Passwords have been around for a long time — but they’re not all that good at keeping us safe.
They can be easily stolen and manipulated when they’re being passed between servers, and hackers have gotten really good at cracking them.
That’s why there are a growing number of companies investigating other means of authentication that could virtually eliminate the need for a traditional password.
Here’s a rundown of what these companies do, how they do it, and why they’re beginning to look beyond the strings of letters and numbers that have protected us for so long.
A Wired article from 2012 writes, 'Today, nothing you do, no precaution you take, no long or random string of characters can stop a truly dedicated and devious individual from cracking your account. The age of the password has come to an end.'
But today, several companies provide services that make authentication safer and easier.
Clef does away with the password and uses a phone as the authenticator. When people wish to gain access into a website, they have to open the Clef app and then point it at the screen. The screen is then able to recognise the image the Clef apps makes and authenticate -- similar to how a QR code works. This makes it so that only the owner of the smartphone can use Clef to gain access.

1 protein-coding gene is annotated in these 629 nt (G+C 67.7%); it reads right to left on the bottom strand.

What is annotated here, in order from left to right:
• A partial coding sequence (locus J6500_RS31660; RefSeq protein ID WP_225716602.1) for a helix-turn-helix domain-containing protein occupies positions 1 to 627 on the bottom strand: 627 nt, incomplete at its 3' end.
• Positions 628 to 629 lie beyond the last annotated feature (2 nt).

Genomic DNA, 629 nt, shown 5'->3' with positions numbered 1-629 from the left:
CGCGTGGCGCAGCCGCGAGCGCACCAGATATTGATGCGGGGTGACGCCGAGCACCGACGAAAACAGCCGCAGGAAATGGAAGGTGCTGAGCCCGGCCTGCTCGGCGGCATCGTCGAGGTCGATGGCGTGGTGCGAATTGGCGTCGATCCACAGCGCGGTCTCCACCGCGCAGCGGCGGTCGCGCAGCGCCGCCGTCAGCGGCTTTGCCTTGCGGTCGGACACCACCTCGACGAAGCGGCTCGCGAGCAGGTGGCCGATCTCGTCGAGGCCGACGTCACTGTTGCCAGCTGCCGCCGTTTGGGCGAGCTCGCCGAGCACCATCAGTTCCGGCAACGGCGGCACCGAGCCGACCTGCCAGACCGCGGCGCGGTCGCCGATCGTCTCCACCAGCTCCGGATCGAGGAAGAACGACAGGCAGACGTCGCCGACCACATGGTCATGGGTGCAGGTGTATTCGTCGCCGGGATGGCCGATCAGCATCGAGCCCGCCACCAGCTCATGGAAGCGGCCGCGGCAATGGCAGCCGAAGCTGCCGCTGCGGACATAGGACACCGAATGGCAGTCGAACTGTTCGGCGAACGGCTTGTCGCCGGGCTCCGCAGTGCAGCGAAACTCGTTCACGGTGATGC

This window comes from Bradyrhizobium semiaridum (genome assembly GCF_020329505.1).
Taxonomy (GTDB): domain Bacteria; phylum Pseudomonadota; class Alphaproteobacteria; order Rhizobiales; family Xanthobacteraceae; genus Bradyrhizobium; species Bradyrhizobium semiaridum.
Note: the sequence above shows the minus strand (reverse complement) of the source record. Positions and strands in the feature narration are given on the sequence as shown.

Beyond these apps and devices, several companies have incorporated two-factor authentication into their services.
Companies like Google, Facebook, and Microsoft support two-factor authentication. Almost any important online service you use probably at least offers it as an option.
There are also password managers, which help you generate new passwords to avoid using the same one over and over again.
Last year Google launched something it called Security Key. It allowed users to have a physical device to also have to complete authentication. In Google's case the Key was a USB dongle. There are other programs too that require a physical object -- like a USB -- to be part of the authentication process.